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August 4, 1917


Author Affiliations

Fellow of the American College of Surgeons ROCHESTER, MINN.

From the Division of Surgery of the Mayo Clinic.

JAMA. 1917;LXIX(5):355-358. doi:10.1001/jama.1917.02590320031007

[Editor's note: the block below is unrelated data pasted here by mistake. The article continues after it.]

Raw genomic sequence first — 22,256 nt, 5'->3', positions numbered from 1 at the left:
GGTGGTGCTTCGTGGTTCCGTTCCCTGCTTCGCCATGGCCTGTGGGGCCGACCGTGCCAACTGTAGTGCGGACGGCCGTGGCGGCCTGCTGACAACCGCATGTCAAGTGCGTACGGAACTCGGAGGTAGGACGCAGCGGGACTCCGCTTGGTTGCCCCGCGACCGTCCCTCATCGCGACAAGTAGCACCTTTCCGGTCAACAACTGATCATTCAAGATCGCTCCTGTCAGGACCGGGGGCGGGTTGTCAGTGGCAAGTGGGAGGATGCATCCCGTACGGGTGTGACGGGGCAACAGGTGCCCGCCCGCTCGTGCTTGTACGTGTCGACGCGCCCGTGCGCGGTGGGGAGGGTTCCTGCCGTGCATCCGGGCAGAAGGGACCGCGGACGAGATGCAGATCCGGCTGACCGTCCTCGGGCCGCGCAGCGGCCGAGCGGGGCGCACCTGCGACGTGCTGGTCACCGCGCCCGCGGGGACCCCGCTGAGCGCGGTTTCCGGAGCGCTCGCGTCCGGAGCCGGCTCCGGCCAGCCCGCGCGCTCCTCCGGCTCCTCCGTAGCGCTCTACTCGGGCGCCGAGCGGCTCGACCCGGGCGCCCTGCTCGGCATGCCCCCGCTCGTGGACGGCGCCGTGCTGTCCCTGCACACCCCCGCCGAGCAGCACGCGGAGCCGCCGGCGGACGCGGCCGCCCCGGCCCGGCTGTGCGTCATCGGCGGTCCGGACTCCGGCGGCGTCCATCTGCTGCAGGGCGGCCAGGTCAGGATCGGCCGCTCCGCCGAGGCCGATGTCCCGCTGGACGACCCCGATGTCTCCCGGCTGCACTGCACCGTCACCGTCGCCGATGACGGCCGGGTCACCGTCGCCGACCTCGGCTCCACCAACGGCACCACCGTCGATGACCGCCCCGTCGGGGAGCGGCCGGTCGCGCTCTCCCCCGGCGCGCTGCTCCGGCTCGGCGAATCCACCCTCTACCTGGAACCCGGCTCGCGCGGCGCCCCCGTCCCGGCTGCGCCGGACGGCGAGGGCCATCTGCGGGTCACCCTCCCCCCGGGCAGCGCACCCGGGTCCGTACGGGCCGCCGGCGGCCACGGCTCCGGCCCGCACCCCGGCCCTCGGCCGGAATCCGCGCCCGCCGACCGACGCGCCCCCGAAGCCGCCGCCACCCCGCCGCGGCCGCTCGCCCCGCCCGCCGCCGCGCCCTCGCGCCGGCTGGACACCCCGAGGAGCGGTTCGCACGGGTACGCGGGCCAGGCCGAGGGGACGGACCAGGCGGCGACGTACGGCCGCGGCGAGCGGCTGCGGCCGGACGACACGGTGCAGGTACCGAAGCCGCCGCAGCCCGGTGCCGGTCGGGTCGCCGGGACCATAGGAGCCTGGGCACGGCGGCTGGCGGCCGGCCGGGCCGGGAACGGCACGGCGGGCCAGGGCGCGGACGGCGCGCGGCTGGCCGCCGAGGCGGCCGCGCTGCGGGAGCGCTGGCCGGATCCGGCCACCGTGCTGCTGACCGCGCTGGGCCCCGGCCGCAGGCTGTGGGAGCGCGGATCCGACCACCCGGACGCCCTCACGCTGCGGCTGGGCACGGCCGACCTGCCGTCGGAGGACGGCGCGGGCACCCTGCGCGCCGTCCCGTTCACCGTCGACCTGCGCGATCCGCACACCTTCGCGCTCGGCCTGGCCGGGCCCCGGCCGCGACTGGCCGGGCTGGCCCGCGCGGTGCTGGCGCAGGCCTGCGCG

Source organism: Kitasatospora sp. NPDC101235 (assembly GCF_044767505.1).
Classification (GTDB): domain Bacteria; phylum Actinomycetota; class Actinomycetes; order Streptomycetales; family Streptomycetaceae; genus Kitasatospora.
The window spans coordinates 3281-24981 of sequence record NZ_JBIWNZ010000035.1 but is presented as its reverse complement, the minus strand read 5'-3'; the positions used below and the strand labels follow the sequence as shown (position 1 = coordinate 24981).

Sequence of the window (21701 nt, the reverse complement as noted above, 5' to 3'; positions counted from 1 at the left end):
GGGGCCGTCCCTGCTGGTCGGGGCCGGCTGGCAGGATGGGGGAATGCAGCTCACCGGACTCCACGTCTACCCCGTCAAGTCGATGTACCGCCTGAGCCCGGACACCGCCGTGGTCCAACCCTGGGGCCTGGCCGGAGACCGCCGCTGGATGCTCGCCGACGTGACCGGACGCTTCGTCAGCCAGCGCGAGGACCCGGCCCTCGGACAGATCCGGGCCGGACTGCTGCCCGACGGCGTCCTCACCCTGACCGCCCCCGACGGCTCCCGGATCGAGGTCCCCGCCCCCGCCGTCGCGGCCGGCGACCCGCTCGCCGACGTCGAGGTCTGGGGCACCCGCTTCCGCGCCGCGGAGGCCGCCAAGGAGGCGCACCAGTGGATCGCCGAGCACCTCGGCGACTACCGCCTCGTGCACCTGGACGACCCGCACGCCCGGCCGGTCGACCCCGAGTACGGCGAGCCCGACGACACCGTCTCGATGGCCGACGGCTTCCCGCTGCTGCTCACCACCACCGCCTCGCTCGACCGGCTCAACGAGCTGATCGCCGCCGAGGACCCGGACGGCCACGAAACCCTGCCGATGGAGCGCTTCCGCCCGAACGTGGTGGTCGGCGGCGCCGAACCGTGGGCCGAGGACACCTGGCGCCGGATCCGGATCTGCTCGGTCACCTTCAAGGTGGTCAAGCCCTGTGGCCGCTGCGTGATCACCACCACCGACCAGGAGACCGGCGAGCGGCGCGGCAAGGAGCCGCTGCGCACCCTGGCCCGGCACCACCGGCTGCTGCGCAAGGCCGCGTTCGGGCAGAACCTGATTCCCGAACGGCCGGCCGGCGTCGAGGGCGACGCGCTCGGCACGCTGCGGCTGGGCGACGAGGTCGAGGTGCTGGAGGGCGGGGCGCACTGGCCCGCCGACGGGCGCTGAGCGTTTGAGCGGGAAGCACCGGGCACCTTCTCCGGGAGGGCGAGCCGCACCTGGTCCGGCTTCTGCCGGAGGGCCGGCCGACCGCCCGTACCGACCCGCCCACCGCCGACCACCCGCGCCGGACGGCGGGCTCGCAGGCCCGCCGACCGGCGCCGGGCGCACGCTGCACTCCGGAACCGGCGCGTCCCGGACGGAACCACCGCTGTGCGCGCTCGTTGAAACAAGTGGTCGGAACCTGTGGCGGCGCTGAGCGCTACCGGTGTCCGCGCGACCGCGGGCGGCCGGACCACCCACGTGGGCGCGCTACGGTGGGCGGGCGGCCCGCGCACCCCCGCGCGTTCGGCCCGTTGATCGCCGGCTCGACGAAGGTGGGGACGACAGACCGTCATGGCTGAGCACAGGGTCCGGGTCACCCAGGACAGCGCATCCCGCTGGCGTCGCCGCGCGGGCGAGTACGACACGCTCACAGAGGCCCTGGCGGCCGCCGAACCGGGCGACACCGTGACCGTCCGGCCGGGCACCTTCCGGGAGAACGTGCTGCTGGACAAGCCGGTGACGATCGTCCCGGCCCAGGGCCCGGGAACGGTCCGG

Large portions of the lung may be removed from the normal animal with ease and without danger. This is by no means true in case of the sick man afflicted with chronic pulmonary disease. He is generally septic, his resistance is low, his bronchial tree is flooded with a profuse purulent secretion. He is moderately cyanotic. His blood color is low. The diseased lung lobes are firmly adherent to each other and to the diaphragm and the pericardium. The hilum of each lobe is inaccessible. The main lobe bronchus is generally thickened and diseased and unadapted to the technic of closure so successful in animals. The respiratory function and more particularly the circulatory mechanism are distinctly upset by operations for lung resection. The right heart labors in the early postoperative stage to adapt itself to the added demands on the pulmonary circulation. The sound lung labors to accomplish the work

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